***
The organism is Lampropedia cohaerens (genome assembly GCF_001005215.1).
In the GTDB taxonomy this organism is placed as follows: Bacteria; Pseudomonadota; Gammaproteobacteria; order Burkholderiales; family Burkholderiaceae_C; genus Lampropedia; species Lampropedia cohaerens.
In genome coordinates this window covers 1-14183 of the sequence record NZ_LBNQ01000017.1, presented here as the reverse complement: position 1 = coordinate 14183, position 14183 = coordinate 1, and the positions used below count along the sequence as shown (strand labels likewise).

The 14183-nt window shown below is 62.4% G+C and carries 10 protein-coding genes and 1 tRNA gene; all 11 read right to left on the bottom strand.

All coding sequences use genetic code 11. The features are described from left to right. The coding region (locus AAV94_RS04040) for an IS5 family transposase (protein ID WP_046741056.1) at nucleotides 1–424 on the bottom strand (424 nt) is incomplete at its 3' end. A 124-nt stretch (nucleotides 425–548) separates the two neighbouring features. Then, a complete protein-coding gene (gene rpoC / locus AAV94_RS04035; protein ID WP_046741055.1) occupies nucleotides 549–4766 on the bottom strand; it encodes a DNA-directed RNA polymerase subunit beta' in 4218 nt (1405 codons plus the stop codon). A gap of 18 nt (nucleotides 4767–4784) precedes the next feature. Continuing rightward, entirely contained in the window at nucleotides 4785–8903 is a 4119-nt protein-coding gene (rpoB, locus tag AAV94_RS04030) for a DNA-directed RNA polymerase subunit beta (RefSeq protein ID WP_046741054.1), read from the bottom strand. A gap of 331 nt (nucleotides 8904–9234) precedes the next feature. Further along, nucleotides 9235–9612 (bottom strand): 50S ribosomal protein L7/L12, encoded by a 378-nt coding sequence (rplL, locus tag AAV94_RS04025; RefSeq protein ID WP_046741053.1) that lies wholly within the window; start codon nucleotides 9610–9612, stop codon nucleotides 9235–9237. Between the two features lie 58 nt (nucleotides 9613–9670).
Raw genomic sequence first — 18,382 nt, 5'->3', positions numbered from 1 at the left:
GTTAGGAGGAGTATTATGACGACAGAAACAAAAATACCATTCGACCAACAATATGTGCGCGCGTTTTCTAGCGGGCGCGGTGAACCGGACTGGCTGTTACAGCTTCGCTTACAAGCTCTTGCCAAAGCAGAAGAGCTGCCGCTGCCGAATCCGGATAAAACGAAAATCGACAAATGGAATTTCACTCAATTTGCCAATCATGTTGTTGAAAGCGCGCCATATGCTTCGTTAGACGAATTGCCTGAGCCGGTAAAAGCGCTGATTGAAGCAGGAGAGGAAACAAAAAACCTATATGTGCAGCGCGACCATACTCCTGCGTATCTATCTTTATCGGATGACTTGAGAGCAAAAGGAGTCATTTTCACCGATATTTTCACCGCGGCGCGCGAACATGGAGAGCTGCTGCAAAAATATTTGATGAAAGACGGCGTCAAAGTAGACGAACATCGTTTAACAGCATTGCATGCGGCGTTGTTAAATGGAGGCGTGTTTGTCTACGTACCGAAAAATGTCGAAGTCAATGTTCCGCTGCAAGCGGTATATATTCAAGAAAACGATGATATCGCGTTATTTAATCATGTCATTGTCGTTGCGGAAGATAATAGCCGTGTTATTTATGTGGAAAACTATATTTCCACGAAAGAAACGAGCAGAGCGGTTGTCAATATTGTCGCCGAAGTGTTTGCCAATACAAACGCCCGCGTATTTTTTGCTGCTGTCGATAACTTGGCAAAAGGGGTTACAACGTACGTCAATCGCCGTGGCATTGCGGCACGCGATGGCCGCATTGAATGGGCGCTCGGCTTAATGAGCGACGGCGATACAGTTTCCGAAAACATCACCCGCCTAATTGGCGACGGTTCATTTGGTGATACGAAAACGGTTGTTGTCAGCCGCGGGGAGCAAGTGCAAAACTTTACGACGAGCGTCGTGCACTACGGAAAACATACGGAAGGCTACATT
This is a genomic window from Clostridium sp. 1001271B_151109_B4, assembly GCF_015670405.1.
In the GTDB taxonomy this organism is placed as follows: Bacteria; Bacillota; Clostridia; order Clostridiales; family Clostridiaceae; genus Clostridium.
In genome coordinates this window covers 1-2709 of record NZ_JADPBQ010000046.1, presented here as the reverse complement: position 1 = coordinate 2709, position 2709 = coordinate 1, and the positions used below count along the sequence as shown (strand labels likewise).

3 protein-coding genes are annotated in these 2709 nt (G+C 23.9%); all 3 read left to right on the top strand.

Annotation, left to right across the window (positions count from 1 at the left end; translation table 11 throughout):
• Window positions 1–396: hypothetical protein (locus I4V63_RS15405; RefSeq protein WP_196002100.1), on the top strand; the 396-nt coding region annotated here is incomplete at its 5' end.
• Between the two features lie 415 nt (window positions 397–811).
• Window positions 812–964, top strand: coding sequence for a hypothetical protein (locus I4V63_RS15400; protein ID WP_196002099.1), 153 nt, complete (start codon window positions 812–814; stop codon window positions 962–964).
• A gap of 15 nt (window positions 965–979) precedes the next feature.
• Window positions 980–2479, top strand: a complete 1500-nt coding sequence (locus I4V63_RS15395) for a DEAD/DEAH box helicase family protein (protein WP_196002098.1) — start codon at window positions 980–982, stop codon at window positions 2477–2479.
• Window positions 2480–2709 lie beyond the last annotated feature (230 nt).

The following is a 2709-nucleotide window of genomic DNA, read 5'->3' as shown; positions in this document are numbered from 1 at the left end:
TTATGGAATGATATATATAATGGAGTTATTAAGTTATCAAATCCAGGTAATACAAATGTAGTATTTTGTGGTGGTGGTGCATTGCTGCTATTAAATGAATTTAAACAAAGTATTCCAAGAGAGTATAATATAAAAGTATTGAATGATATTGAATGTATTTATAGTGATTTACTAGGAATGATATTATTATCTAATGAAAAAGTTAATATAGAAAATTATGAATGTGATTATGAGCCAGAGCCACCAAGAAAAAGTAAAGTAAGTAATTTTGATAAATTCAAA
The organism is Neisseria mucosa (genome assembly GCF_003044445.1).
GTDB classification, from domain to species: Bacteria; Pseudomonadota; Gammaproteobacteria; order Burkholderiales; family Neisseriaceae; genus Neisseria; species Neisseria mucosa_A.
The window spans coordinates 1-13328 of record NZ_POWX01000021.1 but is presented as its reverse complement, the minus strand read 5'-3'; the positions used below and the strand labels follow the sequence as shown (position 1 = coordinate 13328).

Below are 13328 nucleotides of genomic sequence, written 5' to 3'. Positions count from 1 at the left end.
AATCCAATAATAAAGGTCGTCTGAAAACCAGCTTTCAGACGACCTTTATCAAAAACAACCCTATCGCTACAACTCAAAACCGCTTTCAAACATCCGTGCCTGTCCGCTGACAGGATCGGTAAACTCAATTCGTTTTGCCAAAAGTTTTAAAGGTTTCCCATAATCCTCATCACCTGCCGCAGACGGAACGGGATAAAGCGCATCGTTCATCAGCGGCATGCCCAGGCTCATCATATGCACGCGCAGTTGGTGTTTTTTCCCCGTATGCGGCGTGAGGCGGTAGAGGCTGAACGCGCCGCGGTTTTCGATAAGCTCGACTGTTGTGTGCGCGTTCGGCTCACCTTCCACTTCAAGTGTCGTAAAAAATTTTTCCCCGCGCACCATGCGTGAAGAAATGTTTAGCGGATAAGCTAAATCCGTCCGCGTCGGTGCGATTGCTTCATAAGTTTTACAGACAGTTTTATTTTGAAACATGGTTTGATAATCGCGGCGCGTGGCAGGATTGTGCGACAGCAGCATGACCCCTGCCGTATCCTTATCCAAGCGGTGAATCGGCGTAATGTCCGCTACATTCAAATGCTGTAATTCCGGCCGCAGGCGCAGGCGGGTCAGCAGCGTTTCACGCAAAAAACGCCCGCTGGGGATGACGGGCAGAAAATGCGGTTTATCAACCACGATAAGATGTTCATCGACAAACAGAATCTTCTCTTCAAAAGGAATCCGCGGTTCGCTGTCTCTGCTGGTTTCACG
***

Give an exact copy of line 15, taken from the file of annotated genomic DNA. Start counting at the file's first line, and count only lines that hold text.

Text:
• Window positions 812–964, top strand: coding sequence for a hypothetical protein (locus I4V63_RS15400; protein ID WP_196002099.1), 153 nt, complete (start codon window positions 812–814; stop codon window positions 962–964).